As all developers of CAD programs can attest, providing DWG and DXF translators is expensive and difficult, and it's equally as expensive and difficult to support users who struggle with the translators. And users hate this as much as developers.
OpenClip provides a way for developers to offer copy and paste of precision vector objects from one program to another—any combination of 2D or 3D CAD, illustration or drawing program.
Normally, to accomplish something like this, you would have to merge the two companies, and then spend a year or more getting things coordinated between two programs. However, with OpenClip you can implement Copy and Paste with OpenClip in a few days. The programming is simple and very straightforward. There's nothing fancy required or any high level of programming skill needed. And because OpenClip is based on Apple's Cocoa programming tools, it works flawlessly and reliably.
And all that is required is that each program supports OpenClip, either in the program or with an OpenClip plug-in. One OpenClip plug-in is all that is required for each program. It works like this:
Copy in PowerCADD
Paste in FormZ
Extrude a wireframe
Or extrude a shaded model
What is OpenClip
OpenClip is a no-copyrights, no-licenses, royalty-free, nobody-owns-it open standard for implementing vector graphic Copy and Paste using Apple's Cocoa programming tools. Everything you need to implement OpenClip is provided here on this website.
OpenClip works by putting vector graphic objects into an NSDictionary and then putting this on the pasteboard as an OpenClip flavor. Any program that supports OpenClip would then get the NSDictionary from the pasteboard, run through the list of drawing objects and add them to the current drawing.
OpenClip closely follows the Quartz/PDF standard of dealing with drawing objects. The coordinate system is the same as Quartz and all of the terminology will be familiar to any CAD developer. Think of it as "PDF for the rest of us—or at least us CADs."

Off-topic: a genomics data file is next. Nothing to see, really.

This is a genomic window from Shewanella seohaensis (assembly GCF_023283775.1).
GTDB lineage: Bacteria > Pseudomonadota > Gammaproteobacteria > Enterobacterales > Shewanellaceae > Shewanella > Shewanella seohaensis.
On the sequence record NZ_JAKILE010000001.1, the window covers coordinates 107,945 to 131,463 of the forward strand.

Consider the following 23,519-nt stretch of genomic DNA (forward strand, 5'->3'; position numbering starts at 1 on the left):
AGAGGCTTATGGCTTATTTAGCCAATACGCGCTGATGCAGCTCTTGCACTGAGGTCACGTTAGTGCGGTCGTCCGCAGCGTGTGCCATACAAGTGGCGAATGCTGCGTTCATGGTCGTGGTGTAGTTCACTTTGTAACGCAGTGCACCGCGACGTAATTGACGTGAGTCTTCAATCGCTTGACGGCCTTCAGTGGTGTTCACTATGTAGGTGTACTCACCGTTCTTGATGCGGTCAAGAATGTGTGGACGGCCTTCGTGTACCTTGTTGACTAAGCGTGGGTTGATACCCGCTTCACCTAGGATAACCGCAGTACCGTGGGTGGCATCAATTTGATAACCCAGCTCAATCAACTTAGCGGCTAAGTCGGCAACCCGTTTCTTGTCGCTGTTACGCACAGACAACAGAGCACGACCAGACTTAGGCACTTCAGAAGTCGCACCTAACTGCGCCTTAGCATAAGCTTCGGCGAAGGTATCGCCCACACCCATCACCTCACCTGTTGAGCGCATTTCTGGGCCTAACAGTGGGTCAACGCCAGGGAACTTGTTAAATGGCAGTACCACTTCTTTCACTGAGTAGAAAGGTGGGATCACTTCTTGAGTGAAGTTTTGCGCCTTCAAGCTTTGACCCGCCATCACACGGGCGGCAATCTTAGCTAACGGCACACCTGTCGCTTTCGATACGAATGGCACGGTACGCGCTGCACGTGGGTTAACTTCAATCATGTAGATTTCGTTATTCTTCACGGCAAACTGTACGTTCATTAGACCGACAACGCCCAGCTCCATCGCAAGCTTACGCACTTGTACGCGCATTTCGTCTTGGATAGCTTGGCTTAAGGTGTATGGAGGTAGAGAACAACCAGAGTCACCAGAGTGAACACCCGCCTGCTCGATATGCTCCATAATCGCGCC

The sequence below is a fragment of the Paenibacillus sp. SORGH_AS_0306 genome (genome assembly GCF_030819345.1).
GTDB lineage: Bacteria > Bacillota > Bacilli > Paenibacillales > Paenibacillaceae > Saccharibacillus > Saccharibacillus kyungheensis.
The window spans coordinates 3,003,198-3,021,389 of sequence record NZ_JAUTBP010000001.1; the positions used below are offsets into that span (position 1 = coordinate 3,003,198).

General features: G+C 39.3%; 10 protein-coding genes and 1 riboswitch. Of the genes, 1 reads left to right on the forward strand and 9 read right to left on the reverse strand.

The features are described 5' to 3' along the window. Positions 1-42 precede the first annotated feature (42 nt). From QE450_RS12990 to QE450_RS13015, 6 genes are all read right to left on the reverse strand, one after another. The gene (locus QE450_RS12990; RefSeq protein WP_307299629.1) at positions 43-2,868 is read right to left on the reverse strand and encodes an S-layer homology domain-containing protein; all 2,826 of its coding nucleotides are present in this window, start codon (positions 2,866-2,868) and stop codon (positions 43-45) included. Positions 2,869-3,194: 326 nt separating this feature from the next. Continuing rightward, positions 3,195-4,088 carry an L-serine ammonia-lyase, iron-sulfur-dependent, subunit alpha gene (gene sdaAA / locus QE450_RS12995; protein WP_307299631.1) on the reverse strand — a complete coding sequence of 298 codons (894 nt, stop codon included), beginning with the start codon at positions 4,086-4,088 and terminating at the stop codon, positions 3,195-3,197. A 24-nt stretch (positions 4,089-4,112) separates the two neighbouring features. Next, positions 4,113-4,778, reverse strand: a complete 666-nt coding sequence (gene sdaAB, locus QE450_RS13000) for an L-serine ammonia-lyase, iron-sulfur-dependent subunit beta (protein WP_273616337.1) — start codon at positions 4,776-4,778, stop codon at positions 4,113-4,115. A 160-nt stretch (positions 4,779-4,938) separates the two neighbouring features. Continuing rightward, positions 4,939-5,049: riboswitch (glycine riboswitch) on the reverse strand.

Drawing objects include lines, rectangles, circles, ellipses, arcs, polygons and béziers. Rectangles can be rounded. Rectangles and ellipses can be rotated. Arcs can be circular or elliptical and rotated.
The drawing geometry is stored in double-precision format so the highest accuracy possible is preserved. Objects can have 2D or 3D geometry, specifically you can have 2D objects, 2D objects with a Z height and full 3D objects with xyz points. If you're a 2D program, you just read the 2D geometry. If you have a 3D program, you read the Z heights and xyz points. Like a book, you only read the parts that you are interested in.
We do plan to add support for 3D objects, solid objects and nurbs.
Pen sizes, dash patterns, arrows, pen and fill colors and transparencies are all supported.
A common problem with translators is that sometimes the objects have to be reduced to the lowest common form used by all programs. Some programs, for example, do not handle Bsplines, or nurbs and if the objects are 'dumbed down' then the accuracy of the drawing suffers. OpenClip provides a solution to this problem by providing that each object can also contain an Advanced object, say a Bspline or nurbs, inside a bézier, for example. A more capable program can read the advanced objects, while less capable programs can stick with the basic objects.
OpenClip does not provide support for bitmapped graphic images or text. Thus it does not support dimension objects, just the basic drawing geometry, which is all most users are interested in when working between a 2D CAD program and a 3D modeling program.
Drawing objects can be in a 'flat file' list of objects (the most common method used in OpenClip), but OpenClip also supports layers, layer scales, layer colors and groups of objects.
OpenClip works equally well in Carbon and Cocoa apps, PPC or Intel.
All of the most common problems with translators are simply absent in OpenClip. If you're not interested in a Z height, a line dash pattern or anything else, then you don't 'ask' for it. You just deal with the information that you are interested in and ignore the rest.
And because all this is stored as key-value pairs in an NSDictionary as a simple property list, it's essentially impossible to create a corrupted file or to cause crashes. Storing the information in the NSDictionary, saving it to a file, or archiving it and putting it on the pasteboard are all handled by Apple's Cocoa routines—and to give credit where its due, Apple deserves all the credit by providing these powerful and reliable tools.
While the OpenClip concept has been begun on a Mac, once it gets going we will quickly come up with a mechanism to do this on Windows. The files are generic xml and there are many mechanisms for handling key-value pair dictionaries out there. So we urge all cross-platform developers to adopt OpenClip on an evaluation basis while we get the Windows side of things worked out.
If your competitors have OpenClip, then your users will want you to have it, too. So why not do it now and lead the charge? Let's get started.
Where to Start
Typically, the first step will be to implement Paste. Start with the sample files, view them with the OpenClip Viewer app, and begin reading them in using the sample code provided.